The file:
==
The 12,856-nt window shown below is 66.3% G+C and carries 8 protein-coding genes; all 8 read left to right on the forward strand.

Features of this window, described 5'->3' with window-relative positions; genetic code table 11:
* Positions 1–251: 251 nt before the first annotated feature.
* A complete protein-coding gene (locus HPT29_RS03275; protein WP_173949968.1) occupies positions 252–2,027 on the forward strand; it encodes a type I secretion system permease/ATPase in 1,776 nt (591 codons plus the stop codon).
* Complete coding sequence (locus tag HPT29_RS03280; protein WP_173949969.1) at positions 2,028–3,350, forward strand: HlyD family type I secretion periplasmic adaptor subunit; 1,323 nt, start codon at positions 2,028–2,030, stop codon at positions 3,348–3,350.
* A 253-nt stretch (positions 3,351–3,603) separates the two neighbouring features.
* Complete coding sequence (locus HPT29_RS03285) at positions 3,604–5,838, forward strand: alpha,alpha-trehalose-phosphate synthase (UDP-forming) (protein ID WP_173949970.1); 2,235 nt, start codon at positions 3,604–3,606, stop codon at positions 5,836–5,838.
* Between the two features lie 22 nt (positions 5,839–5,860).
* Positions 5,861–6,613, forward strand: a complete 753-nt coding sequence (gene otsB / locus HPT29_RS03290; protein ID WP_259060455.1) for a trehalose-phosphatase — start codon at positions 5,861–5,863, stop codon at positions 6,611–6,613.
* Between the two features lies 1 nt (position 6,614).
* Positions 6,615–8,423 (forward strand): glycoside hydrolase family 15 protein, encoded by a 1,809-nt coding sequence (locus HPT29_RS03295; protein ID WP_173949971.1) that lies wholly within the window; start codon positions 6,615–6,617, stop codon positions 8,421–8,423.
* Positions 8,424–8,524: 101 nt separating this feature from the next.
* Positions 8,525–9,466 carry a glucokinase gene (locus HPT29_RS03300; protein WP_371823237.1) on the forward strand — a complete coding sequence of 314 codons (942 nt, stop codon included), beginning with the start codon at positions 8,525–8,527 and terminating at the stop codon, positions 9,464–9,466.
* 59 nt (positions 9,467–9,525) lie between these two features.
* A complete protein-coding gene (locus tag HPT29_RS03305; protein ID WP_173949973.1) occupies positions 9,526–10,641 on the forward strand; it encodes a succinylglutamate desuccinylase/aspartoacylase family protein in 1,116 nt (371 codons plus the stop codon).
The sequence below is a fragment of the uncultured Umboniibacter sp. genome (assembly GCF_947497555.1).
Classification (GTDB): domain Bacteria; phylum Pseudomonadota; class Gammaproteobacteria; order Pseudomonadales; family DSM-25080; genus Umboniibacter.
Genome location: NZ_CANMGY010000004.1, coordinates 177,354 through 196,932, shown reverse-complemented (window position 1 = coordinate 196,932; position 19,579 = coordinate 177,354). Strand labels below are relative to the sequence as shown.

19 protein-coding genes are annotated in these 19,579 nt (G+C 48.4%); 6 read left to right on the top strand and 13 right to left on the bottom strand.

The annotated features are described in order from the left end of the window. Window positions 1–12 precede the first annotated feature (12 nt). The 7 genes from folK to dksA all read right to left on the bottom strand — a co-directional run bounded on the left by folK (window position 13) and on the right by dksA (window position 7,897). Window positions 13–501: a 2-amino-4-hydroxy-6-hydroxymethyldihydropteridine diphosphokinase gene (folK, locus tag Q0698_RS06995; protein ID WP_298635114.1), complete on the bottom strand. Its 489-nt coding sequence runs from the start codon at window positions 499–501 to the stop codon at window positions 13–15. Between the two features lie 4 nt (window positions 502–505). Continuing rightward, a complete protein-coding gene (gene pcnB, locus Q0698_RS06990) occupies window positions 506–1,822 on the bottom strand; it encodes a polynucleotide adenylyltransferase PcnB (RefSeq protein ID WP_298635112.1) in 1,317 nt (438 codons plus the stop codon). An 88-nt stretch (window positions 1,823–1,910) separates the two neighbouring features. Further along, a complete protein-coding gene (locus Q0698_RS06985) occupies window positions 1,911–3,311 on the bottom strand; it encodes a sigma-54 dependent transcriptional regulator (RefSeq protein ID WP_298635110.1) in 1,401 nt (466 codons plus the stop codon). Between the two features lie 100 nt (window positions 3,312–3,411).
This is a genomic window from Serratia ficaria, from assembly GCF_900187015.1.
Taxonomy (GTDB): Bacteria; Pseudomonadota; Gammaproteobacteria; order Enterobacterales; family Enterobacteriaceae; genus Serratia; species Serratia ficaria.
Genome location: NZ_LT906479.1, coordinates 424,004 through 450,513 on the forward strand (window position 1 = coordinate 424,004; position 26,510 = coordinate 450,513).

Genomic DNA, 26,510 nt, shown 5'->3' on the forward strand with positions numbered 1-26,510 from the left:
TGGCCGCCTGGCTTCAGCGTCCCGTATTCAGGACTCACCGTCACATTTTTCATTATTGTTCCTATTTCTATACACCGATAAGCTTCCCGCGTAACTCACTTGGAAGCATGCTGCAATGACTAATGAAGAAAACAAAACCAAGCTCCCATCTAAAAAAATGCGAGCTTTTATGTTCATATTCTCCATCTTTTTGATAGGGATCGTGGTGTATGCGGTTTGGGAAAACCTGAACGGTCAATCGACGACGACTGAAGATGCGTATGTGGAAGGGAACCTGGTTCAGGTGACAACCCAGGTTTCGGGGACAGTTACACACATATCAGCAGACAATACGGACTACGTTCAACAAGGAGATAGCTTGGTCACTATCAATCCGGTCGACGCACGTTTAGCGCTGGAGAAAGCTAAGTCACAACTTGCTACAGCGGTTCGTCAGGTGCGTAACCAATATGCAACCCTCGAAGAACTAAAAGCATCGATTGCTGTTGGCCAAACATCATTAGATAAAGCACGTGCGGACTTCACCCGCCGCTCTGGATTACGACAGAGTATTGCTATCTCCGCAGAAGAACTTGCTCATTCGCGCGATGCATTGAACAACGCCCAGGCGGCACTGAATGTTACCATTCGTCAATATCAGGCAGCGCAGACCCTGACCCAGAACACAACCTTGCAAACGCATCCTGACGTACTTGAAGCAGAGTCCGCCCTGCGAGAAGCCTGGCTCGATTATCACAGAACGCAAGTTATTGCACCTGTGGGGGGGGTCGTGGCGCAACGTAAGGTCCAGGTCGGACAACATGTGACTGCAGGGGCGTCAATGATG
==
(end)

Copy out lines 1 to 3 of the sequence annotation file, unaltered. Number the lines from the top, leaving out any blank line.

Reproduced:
The 12,856-nt window shown below is 66.3% G+C and carries 8 protein-coding genes; all 8 read left to right on the forward strand.

Features of this window, described 5'->3' with window-relative positions; genetic code table 11:
* Positions 1–251: 251 nt before the first annotated feature.